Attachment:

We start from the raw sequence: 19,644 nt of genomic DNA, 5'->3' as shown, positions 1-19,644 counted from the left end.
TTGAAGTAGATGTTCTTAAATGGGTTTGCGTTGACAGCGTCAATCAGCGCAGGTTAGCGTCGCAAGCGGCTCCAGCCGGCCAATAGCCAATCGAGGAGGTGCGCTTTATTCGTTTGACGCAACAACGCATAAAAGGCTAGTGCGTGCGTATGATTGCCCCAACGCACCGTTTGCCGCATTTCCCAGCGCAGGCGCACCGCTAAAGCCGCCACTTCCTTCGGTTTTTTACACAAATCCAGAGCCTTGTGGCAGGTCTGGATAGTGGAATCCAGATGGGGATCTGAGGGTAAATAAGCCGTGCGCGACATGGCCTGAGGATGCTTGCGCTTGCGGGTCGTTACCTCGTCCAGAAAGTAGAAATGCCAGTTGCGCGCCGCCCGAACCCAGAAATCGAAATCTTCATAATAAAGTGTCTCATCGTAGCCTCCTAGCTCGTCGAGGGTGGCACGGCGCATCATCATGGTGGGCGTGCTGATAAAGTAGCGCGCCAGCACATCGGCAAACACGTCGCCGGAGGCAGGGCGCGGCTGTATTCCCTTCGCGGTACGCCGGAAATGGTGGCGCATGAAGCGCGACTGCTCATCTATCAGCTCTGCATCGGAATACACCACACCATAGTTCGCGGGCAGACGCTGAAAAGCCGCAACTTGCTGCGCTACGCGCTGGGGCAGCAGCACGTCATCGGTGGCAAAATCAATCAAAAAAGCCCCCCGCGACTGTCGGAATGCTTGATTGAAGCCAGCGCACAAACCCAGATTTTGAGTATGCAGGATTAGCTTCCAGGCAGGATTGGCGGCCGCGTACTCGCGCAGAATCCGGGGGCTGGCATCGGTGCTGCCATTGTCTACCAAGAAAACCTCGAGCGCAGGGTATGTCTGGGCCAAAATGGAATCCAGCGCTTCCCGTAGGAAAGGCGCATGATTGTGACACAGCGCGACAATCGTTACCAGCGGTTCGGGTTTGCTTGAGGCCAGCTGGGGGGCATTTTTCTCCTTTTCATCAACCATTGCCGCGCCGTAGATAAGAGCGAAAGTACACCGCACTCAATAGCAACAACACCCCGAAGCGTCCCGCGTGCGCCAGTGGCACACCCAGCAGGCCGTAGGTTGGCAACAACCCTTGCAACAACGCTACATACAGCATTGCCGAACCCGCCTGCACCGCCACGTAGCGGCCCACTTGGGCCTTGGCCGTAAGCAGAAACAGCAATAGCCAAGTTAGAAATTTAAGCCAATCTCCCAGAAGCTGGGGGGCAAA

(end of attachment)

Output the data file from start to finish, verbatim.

We start from the raw sequence: 19,644 nt of genomic DNA, 5'->3' as shown, positions 1-19,644 counted from the left end.
TTGAAGTAGATGTTCTTAAATGGGTTTGCGTTGACAGCGTCAATCAGCGCAGGTTAGCGTCGCAAGCGGCTCCAGCCGGCCAATAGCCAATCGAGGAGGTGCGCTTTATTCGTTTGACGCAACAACGCATAAAAGGCTAGTGCGTGCGTATGATTGCCCCAACGCACCGTTTGCCGCATTTCCCAGCGCAGGCGCACCGCTAAAGCCGCCACTTCCTTCGGTTTTTTACACAAATCCAGAGCCTTGTGGCAGGTCTGGATAGTGGAATCCAGATGGGGATCTGAGGGTAAATAAGCCGTGCGCGACATGGCCTGAGGATGCTTGCGCTTGCGGGTCGTTACCTCGTCCAGAAAGTAGAAATGCCAGTTGCGCGCCGCCCGAACCCAGAAATCGAAATCTTCATAATAAAGTGTCTCATCGTAGCCTCCTAGCTCGTCGAGGGTGGCACGGCGCATCATCATGGTGGGCGTGCTGATAAAGTAGCGCGCCAGCACATCGGCAAACACGTCGCCGGAGGCAGGGCGCGGCTGTATTCCCTTCGCGGTACGCCGGAAATGGTGGCGCATGAAGCGCGACTGCTCATCTATCAGCTCTGCATCGGAATACACCACACCATAGTTCGCGGGCAGACGCTGAAAAGCCGCAACTTGCTGCGCTACGCGCTGGGGCAGCAGCACGTCATCGGTGGCAAAATCAATCAAAAAAGCCCCCCGCGACTGTCGGAATGCTTGATTGAAGCCAGCGCACAAACCCAGATTTTGAGTATGCAGGATTAGCTTCCAGGCAGGATTGGCGGCCGCGTACTCGCGCAGAATCCGGGGGCTGGCATCGGTGCTGCCATTGTCTACCAAGAAAACCTCGAGCGCAGGGTATGTCTGGGCCAAAATGGAATCCAGCGCTTCCCGTAGGAAAGGCGCATGATTGTGACACAGCGCGACAATCGTTACCAGCGGTTCGGGTTTGCTTGAGGCCAGCTGGGGGGCATTTTTCTCCTTTTCATCAACCATTGCCGCGCCGTAGATAAGAGCGAAAGTACACCGCACTCAATAGCAACAACACCCCGAAGCGTCCCGCGTGCGCCAGTGGCACACCCAGCAGGCCGTAGGTTGGCAACAACCCTTGCAACAACGCTACATACAGCATTGCCGAACCCGCCTGCACCGCCACGTAGCGGCCCACTTGGGCCTTGGCCGTAAGCAGAAACAGCAATAGCCAAGTTAGAAATTTAAGCCAATCTCCCAGAAGCTGGGGGGCAAA